Ceausescu's grave, Bucharest
The simple "pauper's grave" of Romania
's former dictator Nicolae Ceausescu
, and that of his wife Elena, who were executed by firing squad immediately after a hasty show trial on Christmas Day 1989, during what is known as Romania's 1989 revolution
>What there is to see
>Access and costs
>Combinations with other dark destinations
>Combinations with non-dark destinations
What there is to see:
Nothing much really. Just simple, totally unspectacular, regular graves. When I was there in June 2009, Nicolae Ceausescu
's grave had two simple stone crosses, one facing the grave itself with a red star in the centre at the top and the simple inscription "Ceausescu Nicolae, 1918-1989". Facing away from the actual grave was a taller pink marble cross, sitting on a plinth (behind an older and much smaller simple black iron cross) and this one even had a small black and white photograph of the grave's inhabitant attached, as is typical for graves in Orthodox Church countries. Apparently, this second cross must have been a more recent addition (it wasn't mentioned in my 2007 copy of the Lonely Planet Romania Guide) There's evidence of candles burning – there were traces of melted wax – and even a few fresh red flowers on the grave. Apparently a few die-hard supporters were still tending the grave.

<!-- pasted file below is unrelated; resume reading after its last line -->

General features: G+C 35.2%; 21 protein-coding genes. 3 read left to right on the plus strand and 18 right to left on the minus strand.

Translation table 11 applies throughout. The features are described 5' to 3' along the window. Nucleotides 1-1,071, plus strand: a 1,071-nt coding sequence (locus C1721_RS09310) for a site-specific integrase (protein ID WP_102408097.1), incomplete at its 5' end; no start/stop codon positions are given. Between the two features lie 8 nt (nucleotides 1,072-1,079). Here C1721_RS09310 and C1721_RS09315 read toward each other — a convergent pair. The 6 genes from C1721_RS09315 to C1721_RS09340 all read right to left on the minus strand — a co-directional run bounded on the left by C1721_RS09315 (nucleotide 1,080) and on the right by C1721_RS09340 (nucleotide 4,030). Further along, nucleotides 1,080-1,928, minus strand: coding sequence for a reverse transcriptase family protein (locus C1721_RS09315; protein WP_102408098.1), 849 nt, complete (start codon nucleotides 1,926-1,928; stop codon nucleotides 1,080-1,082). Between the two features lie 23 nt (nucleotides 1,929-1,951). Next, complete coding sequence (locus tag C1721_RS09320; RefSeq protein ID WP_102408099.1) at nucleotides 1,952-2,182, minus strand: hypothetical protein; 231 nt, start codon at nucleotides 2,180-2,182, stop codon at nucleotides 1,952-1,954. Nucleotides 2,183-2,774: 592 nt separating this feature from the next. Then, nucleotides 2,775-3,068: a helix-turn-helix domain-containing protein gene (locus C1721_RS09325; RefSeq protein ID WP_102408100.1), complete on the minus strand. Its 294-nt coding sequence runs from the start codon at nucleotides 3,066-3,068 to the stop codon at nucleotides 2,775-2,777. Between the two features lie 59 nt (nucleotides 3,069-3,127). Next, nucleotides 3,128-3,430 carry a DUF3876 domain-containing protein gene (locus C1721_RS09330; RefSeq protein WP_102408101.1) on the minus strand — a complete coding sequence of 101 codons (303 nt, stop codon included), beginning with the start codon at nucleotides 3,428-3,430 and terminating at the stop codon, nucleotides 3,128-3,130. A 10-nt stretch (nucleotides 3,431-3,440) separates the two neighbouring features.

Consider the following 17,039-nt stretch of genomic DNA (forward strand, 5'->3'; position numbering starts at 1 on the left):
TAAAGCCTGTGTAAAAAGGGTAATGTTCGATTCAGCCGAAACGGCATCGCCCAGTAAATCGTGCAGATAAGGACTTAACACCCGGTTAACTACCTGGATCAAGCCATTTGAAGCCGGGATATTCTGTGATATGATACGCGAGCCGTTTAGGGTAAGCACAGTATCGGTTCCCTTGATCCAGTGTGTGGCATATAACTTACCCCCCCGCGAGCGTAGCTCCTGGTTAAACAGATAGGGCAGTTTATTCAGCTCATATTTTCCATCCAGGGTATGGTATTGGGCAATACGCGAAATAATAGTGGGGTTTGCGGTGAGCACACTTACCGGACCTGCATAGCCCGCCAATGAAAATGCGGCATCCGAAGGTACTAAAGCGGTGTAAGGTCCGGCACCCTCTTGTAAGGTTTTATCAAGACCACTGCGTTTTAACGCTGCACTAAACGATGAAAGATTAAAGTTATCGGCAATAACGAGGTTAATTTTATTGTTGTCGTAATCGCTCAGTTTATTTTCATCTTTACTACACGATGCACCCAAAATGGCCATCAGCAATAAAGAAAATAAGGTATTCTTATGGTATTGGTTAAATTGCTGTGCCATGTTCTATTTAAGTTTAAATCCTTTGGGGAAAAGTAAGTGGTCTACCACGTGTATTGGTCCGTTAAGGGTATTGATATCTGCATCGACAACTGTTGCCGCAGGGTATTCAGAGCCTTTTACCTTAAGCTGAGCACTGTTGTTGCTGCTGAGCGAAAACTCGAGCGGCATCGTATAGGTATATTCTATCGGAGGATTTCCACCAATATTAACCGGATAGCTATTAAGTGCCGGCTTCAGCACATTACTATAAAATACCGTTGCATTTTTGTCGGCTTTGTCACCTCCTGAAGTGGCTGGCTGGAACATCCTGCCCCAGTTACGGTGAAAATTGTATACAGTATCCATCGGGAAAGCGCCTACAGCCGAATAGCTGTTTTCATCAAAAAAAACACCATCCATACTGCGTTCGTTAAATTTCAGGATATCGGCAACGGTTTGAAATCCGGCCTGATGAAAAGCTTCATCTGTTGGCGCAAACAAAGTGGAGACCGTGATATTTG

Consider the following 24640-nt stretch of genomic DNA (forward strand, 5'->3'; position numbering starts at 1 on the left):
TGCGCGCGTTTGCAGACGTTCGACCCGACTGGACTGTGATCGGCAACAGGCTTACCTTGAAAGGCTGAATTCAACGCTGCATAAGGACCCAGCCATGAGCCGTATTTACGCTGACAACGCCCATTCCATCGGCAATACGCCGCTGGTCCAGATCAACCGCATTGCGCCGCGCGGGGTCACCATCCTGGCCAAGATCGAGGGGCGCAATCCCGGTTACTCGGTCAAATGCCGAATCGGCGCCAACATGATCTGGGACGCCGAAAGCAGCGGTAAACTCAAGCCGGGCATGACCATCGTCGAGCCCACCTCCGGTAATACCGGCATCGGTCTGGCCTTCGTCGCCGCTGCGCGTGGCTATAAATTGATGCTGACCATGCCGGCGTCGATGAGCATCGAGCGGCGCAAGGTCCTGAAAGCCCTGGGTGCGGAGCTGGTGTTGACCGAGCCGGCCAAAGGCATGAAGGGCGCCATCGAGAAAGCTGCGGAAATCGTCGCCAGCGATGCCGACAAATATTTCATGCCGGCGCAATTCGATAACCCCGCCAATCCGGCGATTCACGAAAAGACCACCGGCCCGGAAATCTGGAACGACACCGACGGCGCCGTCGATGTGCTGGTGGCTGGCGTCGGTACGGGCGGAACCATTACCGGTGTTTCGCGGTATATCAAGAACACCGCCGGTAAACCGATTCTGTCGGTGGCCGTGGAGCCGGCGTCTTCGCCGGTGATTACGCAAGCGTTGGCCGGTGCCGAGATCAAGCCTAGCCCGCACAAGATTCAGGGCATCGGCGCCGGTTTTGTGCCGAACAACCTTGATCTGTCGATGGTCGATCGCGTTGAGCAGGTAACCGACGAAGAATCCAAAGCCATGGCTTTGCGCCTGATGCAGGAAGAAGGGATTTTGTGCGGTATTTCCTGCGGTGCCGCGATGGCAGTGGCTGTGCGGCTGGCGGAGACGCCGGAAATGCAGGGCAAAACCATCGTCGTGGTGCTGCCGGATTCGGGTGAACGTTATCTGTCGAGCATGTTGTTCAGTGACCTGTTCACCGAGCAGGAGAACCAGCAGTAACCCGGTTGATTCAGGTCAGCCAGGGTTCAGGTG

The grave of his wife, Elena Ceausescu, was separate, hidden away even more behind a modern marble mausoleum beyond the other side of the path. It looked much more neglected and was marked with only a black iron cross inscribed with her name and dates of birth and death.
If you consider the admiration that Nicolae Ceausescu apparently had for North Korea
's "Great Leader" Kim Il Sung
(or at least for his city's architectural style – see Bucharest
), then it is quite an irony that Nicolae's pauper's grave is almost the absolute antithesis of Kim's gigantic mausoleum
(which is by far the grandest of any communist leaders' mausoleums
In July 2010, the Ceausescus' bodies were exhumed for forensic (DNA) tests to either confirm or dismiss the various conspiracy theories that alleged that the graves were actually empty and that the real bodies had been buried elsewhere – or even that they had got away alive after all. The results, however, apparently prove with sufficient clarity that it was indeed the genuine Ceausescus that were found in these graves (and presumably left there, after the samples had been taken). I've heard rumours that the appearance of Nicolae's grave may since have changed again and even that Elena may have been moved. But I can neither confirm nor deny that at the present time.
A bit behind, next to the chapel, there's also the tomb of Nicu, the dictator couple's playboy son who at some point was supposed to be the heir to his dad's "throne". He died in 1996 and is buried in a notably bigger and shinier grave than his more (in)famous forbears – what irony of history!
's Ghencea cemetery, ca. 2.5 miles (4 km) out of the city centre to the south-west, along the northern side of B-dul Ghencea.